In 1881 Carl Wernicke described three patients who had delirium, ocular disturbances, and ataxia, but little else in common. One was a seamstress poisoned by sulfuric acid; two were alcoholic men. At autopsy, all were found to have similar brain lesions. Wernicke announced the discovery of a new disease. He called it "hemorrhagic polioencephalitis." Others called it Wernicke's disease, showing what three cases can do for you if you are a well-known German professor.
Six years later a well-known Russian professor, S. S. Korsakoff, also discovered a "new" disease, "psychosis polyneuritica," which became known as Korsakoff's psychosis. It occurred in alcoholics (but not exclusively) and differed from Wernicke's disease in that the course was chronic rather than acute, and was characterized chiefly by amnesia.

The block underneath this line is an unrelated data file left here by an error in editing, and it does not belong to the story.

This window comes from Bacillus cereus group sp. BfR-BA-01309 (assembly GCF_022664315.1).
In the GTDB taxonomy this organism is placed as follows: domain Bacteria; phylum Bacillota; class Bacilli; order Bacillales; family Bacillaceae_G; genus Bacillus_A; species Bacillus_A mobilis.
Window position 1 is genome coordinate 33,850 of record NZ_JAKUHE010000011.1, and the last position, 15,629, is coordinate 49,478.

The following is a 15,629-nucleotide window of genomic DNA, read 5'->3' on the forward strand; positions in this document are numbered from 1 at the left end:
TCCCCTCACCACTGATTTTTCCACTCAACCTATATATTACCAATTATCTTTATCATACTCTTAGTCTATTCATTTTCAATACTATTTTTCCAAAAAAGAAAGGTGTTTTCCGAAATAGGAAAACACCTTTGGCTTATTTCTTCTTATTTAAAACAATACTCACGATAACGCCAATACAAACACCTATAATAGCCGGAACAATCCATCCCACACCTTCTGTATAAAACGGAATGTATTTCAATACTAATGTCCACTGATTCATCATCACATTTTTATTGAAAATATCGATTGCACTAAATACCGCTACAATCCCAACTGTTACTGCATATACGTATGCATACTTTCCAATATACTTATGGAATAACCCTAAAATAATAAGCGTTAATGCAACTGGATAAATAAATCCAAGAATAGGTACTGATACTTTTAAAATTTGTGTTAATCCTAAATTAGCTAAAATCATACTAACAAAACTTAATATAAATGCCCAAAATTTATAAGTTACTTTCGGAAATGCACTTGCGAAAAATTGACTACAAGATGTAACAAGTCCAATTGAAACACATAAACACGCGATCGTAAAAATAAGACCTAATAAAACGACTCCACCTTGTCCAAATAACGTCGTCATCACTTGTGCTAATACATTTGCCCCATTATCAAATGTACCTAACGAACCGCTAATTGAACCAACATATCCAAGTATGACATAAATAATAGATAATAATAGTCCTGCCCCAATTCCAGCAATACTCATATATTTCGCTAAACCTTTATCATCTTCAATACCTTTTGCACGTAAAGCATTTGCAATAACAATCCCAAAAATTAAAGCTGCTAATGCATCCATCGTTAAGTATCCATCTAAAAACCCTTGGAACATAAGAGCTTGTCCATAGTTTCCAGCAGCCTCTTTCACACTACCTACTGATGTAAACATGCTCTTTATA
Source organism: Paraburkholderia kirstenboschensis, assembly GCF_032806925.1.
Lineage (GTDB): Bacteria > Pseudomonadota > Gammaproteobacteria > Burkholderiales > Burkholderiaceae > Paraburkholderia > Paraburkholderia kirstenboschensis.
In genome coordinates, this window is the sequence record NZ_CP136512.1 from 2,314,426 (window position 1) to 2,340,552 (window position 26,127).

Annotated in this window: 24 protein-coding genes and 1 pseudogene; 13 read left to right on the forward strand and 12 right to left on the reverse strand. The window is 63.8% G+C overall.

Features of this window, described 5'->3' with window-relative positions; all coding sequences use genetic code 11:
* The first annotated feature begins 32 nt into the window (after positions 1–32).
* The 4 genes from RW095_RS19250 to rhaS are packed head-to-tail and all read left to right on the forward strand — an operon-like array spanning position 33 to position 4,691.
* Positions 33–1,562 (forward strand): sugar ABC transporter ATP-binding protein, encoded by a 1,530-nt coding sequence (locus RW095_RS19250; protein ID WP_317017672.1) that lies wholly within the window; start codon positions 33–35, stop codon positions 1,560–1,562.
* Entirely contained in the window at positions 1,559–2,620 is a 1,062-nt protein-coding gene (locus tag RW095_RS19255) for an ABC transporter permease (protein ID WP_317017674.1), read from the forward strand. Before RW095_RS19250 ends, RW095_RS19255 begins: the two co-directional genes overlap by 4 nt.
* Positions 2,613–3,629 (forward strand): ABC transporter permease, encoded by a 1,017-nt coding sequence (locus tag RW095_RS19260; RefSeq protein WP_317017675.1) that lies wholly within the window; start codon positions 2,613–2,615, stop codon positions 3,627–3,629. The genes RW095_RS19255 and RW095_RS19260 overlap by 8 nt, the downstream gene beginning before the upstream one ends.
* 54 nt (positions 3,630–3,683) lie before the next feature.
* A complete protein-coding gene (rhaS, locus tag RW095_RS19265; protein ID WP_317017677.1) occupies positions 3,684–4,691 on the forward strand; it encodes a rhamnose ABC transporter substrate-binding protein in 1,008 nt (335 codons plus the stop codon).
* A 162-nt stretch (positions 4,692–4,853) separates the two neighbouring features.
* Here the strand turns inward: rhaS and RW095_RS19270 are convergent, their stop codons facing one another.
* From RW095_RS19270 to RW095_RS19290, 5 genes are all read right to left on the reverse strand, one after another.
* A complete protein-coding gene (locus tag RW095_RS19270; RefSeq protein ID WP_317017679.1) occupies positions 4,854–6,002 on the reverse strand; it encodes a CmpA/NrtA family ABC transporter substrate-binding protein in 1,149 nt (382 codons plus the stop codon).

The possibility that Wernicke and Korsakoff had discovered the same disease was appreciated by neither. A few years later, Wernicke's assistant, Bonhoeffer, did see a connection.